(Note: Thanks Nightsky for that announcement yesterday!)
I’m really excited about today’s publication of Chicks Unravel Time: Women Journey through Every Season of Doctor Who. Chicks Dig Time Lords felt a bit all over the place, for me, with some thoughtful and provoking pieces paired with more shallow commentary. However, from its table of contents, I gather that the sequel is more comprehensive and meaningful, consistently tackling issues of gender, race, sexuality, and power dynamics throughout the volume. And I can’t wait to read it.
Both Tansy and I have essays in this book! Mine is titled “Maids and Masters: The Distribution of Power in Doctor Who Series Three,” and is an exploration of the power dynamics between the Doctor and his companions (focused, of course, on Martha) and the Master and Lucy.
What’s so compelling about the Doctor? Why do so many different kinds of people jump in the TARDIS to travel with him? Is it his boyish charm, his goodness, his sense of humor?
I would argue that for most of the companions in the new series, the most attractive part of the Time Lord is his power. To convince Rose to leave her life for adventure, the ninth Doctor expands on the power he has: “Did I mention that it travels in time?” Later, Martha says to the crowd in the tenement in Last of the Time Lords, “I know what he can do.” That’s her vote of confidence for the Doctor, how she convinces the people of the Doctor’s importance: what he can do, not how good or brave he is. The adventure the Doctor offers his companion is inseparable from his power, from his ability to manipulate space and time, from his ability to threaten and fight enemies unimaginably evil and powerful. Power impacts every relationship the Doctor has, but it’s not something Who fans talk about often. We like to pretend, I think, that the Doctor’s extraordinary power isn’t important. We like to think that it doesn’t affect him or his relationships with others. We like to think that if companions are “strong” enough, sassy enough, smart enough, they are his equals. But no matter how many times a companion saves the Doctor, or how many times a companion stands up to him, they don’t have his power. The Doctor can manipulate space and time, travel through them in a manner even the humans of the future could only imagine. He can fix practically anything with his magic sonic screwdriver. He can hold the knowledge of infinite lifetimes in his head. He can read minds. He can (and does) force his will on others: he takes away Donna’s memory; he disables Jack’s ability to time travel; he traps a girl in a mirror. His power outstrips any possible capabilities of his companions.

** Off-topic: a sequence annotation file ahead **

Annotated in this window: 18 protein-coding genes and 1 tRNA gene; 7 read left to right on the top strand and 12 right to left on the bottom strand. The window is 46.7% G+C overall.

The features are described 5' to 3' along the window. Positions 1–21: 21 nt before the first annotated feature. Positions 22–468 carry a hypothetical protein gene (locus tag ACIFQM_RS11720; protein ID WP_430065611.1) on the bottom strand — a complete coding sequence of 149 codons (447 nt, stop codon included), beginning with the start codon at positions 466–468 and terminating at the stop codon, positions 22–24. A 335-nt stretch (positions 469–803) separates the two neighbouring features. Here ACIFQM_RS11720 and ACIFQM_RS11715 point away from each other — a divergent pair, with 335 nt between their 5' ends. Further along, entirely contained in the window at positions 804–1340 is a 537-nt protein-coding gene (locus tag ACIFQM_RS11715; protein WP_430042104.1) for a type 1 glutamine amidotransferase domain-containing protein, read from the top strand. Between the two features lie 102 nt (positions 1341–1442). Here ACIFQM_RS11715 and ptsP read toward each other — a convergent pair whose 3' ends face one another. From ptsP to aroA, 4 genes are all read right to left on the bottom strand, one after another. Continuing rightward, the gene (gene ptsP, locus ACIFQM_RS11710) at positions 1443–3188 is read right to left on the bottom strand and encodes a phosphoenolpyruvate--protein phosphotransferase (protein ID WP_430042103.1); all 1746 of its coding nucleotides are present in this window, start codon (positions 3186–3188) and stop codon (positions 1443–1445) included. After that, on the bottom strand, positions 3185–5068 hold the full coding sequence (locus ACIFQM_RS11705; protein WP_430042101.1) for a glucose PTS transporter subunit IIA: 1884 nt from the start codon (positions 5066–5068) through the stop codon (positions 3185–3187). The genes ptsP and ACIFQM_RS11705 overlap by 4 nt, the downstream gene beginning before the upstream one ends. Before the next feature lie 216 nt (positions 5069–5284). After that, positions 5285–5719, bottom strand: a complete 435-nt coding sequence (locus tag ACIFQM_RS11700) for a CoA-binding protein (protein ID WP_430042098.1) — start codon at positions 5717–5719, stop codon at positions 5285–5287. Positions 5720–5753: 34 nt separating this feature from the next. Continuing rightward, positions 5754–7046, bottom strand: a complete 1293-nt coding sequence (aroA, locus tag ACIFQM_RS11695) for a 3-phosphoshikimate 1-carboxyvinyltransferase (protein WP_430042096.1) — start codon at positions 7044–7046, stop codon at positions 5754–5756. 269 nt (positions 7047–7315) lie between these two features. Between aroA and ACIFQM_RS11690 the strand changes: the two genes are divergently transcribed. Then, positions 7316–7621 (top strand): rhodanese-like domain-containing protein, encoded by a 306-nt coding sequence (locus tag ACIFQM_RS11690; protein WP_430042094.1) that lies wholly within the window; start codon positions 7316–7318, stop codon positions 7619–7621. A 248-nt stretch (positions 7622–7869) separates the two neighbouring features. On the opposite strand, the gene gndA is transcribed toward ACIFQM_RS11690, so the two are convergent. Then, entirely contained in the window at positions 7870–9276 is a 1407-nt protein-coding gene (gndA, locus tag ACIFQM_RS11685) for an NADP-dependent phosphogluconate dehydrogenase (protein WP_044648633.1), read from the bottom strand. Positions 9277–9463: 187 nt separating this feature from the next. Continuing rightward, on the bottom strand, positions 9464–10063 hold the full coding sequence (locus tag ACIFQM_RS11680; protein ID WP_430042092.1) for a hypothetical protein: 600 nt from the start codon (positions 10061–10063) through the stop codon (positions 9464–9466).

The disproportionate power dynamic in the Doctor/companion relationships is something each companion in the new series struggles with at some point or another. When Rose protests in School Reunion, “I’m not his assistant,” she voices the frustration that many of the companions have felt with the Doctor. The truth is, they know that they are small next to the Doctor, who is practically a demigod. But they, along with most of the audience, resist that reality, insisting that they are as good as, as clever as, as important as the Doctor. And perhaps they are all those things. But they are not as powerful as him. And this crucial fact is never more evident than it is in Series Three, where it seems that unequal power distribution in close relationships becomes a near-constant theme.